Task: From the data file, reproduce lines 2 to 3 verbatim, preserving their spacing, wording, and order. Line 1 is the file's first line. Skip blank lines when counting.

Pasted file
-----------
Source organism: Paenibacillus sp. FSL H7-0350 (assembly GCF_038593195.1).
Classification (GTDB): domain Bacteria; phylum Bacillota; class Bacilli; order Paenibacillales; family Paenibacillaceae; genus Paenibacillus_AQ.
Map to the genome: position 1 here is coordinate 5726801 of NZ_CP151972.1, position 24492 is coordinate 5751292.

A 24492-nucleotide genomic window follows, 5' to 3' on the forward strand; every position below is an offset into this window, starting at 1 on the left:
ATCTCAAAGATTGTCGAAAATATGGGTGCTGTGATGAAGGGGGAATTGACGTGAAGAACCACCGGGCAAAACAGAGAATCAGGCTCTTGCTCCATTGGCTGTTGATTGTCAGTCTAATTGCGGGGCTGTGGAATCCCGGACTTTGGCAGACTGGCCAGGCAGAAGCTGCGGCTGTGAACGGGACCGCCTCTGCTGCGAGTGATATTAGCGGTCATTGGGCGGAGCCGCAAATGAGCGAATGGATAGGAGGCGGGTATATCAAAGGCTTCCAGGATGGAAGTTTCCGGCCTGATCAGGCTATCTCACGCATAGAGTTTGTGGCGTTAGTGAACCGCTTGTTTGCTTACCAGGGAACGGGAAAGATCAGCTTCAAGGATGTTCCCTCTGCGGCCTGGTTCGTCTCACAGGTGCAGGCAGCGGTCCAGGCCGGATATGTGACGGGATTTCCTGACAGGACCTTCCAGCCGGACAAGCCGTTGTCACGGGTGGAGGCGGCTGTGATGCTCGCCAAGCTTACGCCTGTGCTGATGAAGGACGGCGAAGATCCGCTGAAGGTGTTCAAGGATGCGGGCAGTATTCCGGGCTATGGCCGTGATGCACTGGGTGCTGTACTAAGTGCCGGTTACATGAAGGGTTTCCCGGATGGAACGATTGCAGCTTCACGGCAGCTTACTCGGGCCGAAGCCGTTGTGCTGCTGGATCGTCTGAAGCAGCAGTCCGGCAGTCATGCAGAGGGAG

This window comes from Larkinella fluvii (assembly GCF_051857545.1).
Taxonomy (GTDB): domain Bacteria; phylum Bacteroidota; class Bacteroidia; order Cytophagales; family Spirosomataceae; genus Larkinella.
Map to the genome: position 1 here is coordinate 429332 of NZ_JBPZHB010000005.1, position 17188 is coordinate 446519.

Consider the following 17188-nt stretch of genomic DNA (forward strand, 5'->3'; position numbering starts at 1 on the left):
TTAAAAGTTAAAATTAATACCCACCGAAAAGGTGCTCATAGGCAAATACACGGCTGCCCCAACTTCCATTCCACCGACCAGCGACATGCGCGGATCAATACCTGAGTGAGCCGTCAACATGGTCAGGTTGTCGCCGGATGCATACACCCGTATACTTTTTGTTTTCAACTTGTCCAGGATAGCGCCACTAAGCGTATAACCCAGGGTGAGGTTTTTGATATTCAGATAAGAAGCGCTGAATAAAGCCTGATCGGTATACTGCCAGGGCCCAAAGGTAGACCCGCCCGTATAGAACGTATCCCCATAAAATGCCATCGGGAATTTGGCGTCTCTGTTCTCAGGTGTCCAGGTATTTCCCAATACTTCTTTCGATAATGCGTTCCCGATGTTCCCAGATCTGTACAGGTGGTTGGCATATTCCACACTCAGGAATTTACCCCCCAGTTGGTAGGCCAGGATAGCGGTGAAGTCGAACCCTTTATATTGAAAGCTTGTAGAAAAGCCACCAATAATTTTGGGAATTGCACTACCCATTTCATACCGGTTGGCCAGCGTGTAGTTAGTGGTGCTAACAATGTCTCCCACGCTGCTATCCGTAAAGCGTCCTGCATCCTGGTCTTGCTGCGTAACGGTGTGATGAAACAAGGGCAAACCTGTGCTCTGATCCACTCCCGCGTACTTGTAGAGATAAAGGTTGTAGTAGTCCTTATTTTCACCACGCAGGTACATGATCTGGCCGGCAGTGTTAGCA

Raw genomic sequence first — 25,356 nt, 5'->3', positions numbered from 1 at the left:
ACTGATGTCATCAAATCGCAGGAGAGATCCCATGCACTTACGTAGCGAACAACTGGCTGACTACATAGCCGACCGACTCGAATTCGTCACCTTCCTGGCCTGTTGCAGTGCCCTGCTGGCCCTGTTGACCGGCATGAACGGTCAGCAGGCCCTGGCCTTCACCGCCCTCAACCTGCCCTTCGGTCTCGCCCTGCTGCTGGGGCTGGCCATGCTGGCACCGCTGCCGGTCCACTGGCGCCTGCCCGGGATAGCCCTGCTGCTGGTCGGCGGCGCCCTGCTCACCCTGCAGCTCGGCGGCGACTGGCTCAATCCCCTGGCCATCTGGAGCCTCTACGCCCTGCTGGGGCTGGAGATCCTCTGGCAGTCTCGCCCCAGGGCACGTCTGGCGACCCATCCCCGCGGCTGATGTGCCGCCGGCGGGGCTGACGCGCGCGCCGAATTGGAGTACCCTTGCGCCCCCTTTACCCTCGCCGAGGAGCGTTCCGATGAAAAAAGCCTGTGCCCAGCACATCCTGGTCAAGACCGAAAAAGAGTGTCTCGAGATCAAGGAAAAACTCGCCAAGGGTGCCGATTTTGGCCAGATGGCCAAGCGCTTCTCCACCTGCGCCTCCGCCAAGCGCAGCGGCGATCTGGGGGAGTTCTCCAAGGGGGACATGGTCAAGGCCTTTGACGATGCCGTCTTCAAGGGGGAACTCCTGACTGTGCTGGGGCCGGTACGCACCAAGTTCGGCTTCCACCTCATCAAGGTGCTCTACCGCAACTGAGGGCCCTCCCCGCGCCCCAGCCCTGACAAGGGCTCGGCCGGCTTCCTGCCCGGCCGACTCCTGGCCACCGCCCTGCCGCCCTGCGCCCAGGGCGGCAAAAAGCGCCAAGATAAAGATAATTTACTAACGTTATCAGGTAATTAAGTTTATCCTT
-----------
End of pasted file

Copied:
Classification (GTDB): domain Bacteria; phylum Bacillota; class Bacilli; order Paenibacillales; family Paenibacillaceae; genus Paenibacillus_AQ.
Map to the genome: position 1 here is coordinate 5726801 of NZ_CP151972.1, position 24492 is coordinate 5751292.